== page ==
Fabrix i2 Fund acquires 170,000 sq ft warehouse in Bow

Investment manager and developer Fabrix has acquired 23-24 Gillender Street in the London Borough of Tower Hamlets, and appointed internationally renowned architects MVRDV to collaborate in transforming the part-Grade-II listed Victorian and part-1930s modernist warehouse. 

The 170,000 sq ft site sits in the Limehouse Cut Conservation Area on the River Lea, strategically placed for access to the City, Canary Wharf and Olympic Park, as well as acting as a gateway to the Lower Lea Valley and Bow. The building is arranged over four storeys with generous floor-to-ceiling heights of five meters, making the building highly flexible for a range of uses, including stacked logistics and laboratories. 

Plans to transform the site – formerly used as a gin distillery, jam factory and a storage facility for fine wines – will represent MVRDV’s first major project in the capital, following the Marble Arch Hill installation on Oxford Street, and the second with Fabrix, who appointed the Dutch firm to its six-acre Atelier Gardens project in Berlin in 2019. 

Clive Nichol, Chief Executive Officer at Fabrix, says: “Gillender Street is an opportunity to transform one of London’s great warehouses in a part of Tower Hamlets which is undergoing major change. At Fabrix we see immense value in retaining and working with historic buildings like these, both for local communities and cities at large. Working with world-class architects MVRDV, we will revitalise the riverside site to develop a scheme rooted in sustainability and community, making a lasting contribution to the future of this part of East London and addressing some of the challenges our cities face.” 

Jacob van Rijs, co-founder of MVRDV, says: “Having partnered with Fabrix for some time in Berlin, we’re excited to work with them now in London. They have shown us how sensitive they are as developers to the character of a place – but also that they are open to new, unexpected ideas that add more layers to that character in tandem with the existing community. We can’t wait to bring such ideas to East London.”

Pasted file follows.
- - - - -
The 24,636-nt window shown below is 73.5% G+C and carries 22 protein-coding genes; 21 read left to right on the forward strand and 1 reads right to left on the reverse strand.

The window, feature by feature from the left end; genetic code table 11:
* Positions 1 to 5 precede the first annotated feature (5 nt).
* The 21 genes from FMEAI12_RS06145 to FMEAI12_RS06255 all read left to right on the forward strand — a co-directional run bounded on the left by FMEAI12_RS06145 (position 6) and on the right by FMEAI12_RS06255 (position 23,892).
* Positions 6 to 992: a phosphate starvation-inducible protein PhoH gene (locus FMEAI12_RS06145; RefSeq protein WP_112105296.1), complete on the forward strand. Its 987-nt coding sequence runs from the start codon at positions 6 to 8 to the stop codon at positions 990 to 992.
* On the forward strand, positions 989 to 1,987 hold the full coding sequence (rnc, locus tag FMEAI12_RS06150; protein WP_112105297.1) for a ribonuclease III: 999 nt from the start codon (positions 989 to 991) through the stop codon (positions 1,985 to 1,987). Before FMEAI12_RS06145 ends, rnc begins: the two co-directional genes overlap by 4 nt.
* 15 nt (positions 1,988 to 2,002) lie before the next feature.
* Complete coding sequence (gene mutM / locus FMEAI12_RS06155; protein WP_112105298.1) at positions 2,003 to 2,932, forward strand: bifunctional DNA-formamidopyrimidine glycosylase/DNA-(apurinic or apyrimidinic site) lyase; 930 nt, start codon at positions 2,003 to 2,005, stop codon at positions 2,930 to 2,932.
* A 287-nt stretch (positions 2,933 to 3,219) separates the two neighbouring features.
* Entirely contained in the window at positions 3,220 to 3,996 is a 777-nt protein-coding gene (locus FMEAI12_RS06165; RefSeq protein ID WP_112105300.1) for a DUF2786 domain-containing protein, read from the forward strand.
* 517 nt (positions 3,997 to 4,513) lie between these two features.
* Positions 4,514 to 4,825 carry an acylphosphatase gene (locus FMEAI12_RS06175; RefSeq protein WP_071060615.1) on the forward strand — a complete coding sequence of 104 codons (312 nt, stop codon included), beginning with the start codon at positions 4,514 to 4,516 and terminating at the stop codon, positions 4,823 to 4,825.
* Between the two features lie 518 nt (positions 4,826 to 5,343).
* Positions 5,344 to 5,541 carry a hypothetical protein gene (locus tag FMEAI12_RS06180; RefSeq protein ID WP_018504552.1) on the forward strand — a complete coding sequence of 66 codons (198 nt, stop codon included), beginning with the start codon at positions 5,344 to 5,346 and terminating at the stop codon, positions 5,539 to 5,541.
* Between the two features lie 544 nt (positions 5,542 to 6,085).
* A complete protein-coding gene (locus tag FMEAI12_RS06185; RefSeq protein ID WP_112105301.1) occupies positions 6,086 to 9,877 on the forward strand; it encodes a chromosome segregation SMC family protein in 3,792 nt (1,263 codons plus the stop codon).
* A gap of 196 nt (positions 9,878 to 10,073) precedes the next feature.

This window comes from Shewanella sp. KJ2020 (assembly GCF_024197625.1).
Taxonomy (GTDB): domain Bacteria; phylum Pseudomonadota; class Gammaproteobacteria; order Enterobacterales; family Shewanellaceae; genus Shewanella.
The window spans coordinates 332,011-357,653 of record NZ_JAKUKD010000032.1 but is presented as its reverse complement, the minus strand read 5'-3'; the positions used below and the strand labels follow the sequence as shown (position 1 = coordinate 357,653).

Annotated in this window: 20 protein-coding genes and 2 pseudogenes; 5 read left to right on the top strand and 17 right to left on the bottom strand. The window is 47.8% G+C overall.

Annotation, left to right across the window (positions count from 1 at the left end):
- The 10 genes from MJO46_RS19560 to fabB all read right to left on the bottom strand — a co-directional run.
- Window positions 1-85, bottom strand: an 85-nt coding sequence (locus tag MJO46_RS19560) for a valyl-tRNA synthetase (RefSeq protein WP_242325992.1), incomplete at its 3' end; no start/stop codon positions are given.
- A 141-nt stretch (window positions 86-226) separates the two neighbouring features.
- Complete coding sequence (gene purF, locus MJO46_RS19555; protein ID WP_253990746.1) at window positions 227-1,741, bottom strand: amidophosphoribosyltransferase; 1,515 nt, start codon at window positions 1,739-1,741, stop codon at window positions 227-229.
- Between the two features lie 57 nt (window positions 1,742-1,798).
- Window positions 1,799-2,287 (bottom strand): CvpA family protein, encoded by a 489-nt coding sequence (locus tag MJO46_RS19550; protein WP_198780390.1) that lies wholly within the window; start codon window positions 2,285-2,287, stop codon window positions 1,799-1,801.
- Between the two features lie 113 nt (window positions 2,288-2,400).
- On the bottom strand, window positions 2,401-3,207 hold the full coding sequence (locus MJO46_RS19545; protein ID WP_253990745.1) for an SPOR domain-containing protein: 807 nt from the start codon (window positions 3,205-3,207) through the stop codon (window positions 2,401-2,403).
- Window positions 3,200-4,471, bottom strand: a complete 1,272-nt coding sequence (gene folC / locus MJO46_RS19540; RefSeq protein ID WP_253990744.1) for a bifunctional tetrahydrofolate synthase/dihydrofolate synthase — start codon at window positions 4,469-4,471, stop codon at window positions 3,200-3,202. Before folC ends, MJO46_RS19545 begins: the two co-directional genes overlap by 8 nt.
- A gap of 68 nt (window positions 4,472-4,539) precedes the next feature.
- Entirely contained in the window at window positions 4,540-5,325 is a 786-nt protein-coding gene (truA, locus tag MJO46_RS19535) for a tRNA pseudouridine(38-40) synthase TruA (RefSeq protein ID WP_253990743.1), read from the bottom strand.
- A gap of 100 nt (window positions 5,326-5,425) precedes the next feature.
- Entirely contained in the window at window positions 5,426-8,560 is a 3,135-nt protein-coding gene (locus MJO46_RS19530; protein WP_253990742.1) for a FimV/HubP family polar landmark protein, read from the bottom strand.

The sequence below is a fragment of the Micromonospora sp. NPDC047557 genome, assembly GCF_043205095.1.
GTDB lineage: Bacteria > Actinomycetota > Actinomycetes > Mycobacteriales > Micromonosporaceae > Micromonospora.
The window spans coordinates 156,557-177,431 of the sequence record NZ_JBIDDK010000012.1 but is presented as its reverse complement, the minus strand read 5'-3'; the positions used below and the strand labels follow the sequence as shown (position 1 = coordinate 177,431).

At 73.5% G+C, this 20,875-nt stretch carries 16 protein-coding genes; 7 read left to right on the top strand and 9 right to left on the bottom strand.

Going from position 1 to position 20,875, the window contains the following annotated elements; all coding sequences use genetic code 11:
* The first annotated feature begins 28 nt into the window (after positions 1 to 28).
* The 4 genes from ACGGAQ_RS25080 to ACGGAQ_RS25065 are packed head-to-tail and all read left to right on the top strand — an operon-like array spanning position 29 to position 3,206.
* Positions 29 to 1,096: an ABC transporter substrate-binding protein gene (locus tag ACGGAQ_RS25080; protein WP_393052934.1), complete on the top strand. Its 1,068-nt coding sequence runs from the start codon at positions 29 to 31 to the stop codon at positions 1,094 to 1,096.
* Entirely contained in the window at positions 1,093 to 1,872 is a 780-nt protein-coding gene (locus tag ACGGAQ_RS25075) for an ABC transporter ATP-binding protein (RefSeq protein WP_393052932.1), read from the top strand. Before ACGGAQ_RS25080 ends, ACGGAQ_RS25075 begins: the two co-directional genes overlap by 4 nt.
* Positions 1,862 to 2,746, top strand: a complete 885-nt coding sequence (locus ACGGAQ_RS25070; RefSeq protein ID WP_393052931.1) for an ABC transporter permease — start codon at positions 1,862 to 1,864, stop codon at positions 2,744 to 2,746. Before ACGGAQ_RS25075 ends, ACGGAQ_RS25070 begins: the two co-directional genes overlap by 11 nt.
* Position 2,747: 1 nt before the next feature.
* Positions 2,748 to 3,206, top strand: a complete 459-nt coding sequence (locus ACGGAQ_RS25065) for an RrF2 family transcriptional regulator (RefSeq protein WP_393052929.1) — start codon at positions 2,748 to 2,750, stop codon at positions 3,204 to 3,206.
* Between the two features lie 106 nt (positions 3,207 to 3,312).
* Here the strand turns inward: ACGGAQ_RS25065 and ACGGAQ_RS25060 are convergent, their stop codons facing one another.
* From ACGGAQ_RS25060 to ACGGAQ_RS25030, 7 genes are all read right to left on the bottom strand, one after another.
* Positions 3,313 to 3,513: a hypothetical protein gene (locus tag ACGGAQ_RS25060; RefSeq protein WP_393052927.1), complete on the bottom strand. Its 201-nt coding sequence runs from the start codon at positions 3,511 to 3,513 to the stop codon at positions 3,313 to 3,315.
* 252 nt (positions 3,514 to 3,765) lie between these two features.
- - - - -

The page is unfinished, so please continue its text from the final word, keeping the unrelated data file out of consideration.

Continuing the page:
The closed-ended Fabrix i2 fund, which launched in 2017, acquires and refurbishes underutilised workspace properties in London. It is currently on course to deliver a 16 per cent internal rate of return on a seven-year average hold period.  

Levy Real Estate represented Fabrix on the acquisition. 

Managing Partner Simon Higgins comments: “It was a pleasure to work with Fabrix in securing this phenomenal building. Opportunities like this in London are few and far between and it will be exciting to see what the Fabrix team plan for the building given its historic qualities, prominence to the A12 and unique setting onto the River Lea.” 

In November 2020, Fabrix received unanimous planning approval for ‘Roots in the Sky’, the radical reimagining of the former Blackfriars Crown Court into a contemporary and sustainable next-gen office, commercial and community space. A 1.4 acre rooftop forest of over 100 established trees will provide extensive access for the local community and the public.